The Pentagon has confirmed the release of four Afghan detainees from the Guantanamo military prison. Nineteen prisoners have been freed so far this year, and President Obama has vowed to shut the controversial facility.
The men – Shawali Khan, Khi Ali Gul, Abdul Ghani and Mohammed Zahir – were flown from the detention camp in Cuba to the Afghan capital of Kabul on Friday night after a comprehensive review of their cases, the Pentagon said on Saturday.
"As a result of that review, which examined a number of factors, including security issues, these men were unanimously approved for transfer by the six departments and agencies comprising the task force," a Pentagon statement said.
It is the first transfer of Afghan prisoners to the war-torn country since 2009.
According to the US officials, the decision to repatriate the "low-level" Afghan prisoners, who are not considered a security threat for their homeland, was made several months ago.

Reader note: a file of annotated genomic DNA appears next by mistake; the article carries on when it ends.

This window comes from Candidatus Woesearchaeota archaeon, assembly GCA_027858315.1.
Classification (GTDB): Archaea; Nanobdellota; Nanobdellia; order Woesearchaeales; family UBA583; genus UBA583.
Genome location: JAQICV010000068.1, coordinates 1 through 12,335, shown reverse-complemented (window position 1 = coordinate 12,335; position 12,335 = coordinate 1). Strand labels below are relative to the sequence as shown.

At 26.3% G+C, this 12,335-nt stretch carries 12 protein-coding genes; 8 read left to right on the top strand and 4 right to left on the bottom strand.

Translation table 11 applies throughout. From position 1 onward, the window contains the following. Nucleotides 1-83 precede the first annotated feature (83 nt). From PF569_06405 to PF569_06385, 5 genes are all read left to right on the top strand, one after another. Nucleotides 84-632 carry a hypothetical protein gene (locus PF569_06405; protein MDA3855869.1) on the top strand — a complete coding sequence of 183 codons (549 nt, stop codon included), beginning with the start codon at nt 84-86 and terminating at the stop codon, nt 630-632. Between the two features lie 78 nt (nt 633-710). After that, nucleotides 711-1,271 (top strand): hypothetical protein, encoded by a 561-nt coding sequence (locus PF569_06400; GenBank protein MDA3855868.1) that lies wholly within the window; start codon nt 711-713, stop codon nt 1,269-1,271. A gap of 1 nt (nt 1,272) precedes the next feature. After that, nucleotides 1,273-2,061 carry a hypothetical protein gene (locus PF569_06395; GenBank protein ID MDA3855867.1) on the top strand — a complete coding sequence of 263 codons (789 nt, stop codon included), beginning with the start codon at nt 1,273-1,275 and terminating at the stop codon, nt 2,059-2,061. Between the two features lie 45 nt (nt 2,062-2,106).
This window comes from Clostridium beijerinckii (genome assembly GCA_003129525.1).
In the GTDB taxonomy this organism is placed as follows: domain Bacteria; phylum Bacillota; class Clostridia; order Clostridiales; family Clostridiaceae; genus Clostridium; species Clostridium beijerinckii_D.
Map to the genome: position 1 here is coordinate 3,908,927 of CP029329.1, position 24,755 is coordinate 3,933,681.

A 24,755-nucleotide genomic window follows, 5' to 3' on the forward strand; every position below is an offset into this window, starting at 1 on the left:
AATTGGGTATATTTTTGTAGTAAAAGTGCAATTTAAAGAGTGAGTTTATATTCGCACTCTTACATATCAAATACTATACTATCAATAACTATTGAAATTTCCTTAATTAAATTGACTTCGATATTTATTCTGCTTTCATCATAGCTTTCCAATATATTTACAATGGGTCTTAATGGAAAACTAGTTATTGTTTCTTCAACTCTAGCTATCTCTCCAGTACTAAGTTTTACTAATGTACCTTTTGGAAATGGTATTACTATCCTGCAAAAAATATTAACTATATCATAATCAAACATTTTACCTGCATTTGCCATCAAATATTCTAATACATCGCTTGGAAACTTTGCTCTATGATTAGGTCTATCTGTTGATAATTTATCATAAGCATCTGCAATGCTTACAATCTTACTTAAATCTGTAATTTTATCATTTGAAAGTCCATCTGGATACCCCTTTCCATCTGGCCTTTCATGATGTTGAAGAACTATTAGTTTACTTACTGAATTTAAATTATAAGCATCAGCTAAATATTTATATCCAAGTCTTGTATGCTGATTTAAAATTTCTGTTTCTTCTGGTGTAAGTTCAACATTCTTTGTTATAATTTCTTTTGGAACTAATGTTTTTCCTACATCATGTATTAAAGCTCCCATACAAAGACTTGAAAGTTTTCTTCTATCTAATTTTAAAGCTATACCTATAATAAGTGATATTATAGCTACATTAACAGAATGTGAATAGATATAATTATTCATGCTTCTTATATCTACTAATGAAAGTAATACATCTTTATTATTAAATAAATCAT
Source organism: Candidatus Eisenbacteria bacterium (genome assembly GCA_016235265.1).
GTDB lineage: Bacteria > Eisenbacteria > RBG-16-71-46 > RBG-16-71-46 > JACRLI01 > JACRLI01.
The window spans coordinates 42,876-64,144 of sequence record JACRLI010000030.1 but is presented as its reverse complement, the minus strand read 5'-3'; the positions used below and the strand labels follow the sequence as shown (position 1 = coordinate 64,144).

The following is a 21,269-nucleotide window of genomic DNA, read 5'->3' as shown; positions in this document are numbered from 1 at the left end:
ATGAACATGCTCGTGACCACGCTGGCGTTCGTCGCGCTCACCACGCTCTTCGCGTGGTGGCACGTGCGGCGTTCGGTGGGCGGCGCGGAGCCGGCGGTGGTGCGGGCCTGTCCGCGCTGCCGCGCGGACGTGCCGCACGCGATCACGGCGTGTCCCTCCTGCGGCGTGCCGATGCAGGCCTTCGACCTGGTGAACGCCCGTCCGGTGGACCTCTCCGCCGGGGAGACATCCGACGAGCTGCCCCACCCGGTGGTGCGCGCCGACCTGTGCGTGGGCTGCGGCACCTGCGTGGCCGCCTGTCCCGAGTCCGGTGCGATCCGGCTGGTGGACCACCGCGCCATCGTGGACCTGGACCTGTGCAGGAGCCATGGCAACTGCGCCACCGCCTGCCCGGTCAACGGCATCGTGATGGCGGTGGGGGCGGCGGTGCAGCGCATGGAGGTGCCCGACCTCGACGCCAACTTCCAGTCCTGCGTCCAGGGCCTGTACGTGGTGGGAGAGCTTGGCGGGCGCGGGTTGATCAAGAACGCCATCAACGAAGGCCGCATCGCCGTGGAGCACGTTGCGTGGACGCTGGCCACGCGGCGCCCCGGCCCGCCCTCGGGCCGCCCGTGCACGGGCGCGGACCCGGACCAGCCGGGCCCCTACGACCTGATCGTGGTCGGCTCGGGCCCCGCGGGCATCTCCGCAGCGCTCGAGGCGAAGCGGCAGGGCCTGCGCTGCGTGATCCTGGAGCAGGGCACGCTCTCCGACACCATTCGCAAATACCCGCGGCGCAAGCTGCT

Falling prisoner numbers
Earlier this month, the US government announced it was sending four Syrians, one Palestinian and a Tunisian from the Guantanamo Bay prison to Uruguay. The six men, detained as terror suspects in 2002, were never charged.
The US has released 19 prisoners this year, reducing the count in Guantanamo to 136. Officials expect to resettle many more inmates by the end of the year.
President Barack Obama pledged to close the controversial facility during his time in office, but his efforts have been blocked by Congress and subsequent laws that prohibited sending prisoners to the US for any reason, including trials.
shs/tj (AFP, Reuters)